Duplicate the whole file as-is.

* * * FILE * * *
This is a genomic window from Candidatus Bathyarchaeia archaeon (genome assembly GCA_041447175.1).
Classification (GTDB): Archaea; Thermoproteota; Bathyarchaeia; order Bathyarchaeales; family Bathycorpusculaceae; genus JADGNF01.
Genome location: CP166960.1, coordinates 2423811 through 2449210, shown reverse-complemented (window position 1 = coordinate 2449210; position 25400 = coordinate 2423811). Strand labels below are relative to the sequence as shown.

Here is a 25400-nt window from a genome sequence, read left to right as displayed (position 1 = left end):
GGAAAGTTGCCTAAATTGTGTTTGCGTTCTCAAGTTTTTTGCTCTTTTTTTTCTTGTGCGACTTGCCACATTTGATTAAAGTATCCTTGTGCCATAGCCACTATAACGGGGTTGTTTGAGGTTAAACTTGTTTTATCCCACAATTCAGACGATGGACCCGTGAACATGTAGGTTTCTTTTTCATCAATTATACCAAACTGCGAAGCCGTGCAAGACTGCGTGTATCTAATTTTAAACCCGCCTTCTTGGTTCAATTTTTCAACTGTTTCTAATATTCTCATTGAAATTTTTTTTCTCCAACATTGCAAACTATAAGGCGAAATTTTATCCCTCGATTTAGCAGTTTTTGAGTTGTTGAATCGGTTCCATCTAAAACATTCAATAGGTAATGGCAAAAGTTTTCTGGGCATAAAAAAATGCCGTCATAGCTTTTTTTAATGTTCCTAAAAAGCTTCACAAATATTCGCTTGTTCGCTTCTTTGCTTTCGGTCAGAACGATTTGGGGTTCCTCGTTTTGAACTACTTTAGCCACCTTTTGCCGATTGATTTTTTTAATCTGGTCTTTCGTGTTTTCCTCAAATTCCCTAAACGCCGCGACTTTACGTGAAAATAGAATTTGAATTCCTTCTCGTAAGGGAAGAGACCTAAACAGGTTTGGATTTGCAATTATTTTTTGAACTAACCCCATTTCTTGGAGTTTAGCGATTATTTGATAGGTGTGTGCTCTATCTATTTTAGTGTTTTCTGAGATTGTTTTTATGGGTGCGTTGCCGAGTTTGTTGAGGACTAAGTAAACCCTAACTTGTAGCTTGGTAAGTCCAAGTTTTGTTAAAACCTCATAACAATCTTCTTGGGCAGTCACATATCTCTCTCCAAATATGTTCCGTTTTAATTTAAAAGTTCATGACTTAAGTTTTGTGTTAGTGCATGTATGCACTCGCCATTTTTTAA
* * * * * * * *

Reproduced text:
This is a genomic window from Candidatus Bathyarchaeia archaeon (genome assembly GCA_041447175.1).
Classification (GTDB): Archaea; Thermoproteota; Bathyarchaeia; order Bathyarchaeales; family Bathycorpusculaceae; genus JADGNF01.
Genome location: CP166960.1, coordinates 2423811 through 2449210, shown reverse-complemented (window position 1 = coordinate 2449210; position 25400 = coordinate 2423811). Strand labels below are relative to the sequence as shown.

Here is a 25400-nt window from a genome sequence, read left to right as displayed (position 1 = left end):
GGAAAGTTGCCTAAATTGTGTTTGCGTTCTCAAGTTTTTTGCTCTTTTTTTTCTTGTGCGACTTGCCACATTTGATTAAAGTATCCTTGTGCCATAGCCACTATAACGGGGTTGTTTGAGGTTAAACTTGTTTTATCCCACAATTCAGACGATGGACCCGTGAACATGTAGGTTTCTTTTTCATCAATTATACCAAACTGCGAAGCCGTGCAAGACTGCGTGTATCTAATTTTAAACCCGCCTTCTTGGTTCAATTTTTCAACTGTTTCTAATATTCTCATTGAAATTTTTTTTCTCCAACATTGCAAACTATAAGGCGAAATTTTATCCCTCGATTTAGCAGTTTTTGAGTTGTTGAATCGGTTCCATCTAAAACATTCAATAGGTAATGGCAAAAGTTTTCTGGGCATAAAAAAATGCCGTCATAGCTTTTTTTAATGTTCCTAAAAAGCTTCACAAATATTCGCTTGTTCGCTTCTTTGCTTTCGGTCAGAACGATTTGGGGTTCCTCGTTTTGAACTACTTTAGCCACCTTTTGCCGATTGATTTTTTTAATCTGGTCTTTCGTGTTTTCCTCAAATTCCCTAAACGCCGCGACTTTACGTGAAAATAGAATTTGAATTCCTTCTCGTAAGGGAAGAGACCTAAACAGGTTTGGATTTGCAATTATTTTTTGAACTAACCCCATTTCTTGGAGTTTAGCGATTATTTGATAGGTGTGTGCTCTATCTATTTTAGTGTTTTCTGAGATTGTTTTTATGGGTGCGTTGCCGAGTTTGTTGAGGACTAAGTAAACCCTAACTTGTAGCTTGGTAAGTCCAAGTTTTGTTAAAACCTCATAACAATCTTCTTGGGCAGTCACATATCTCTCTCCAAATATGTTCCGTTTTAATTTAAAAGTTCATGACTTAAGTTTTGTGTTAGTGCATGTATGCACTCGCCATTTTTTAA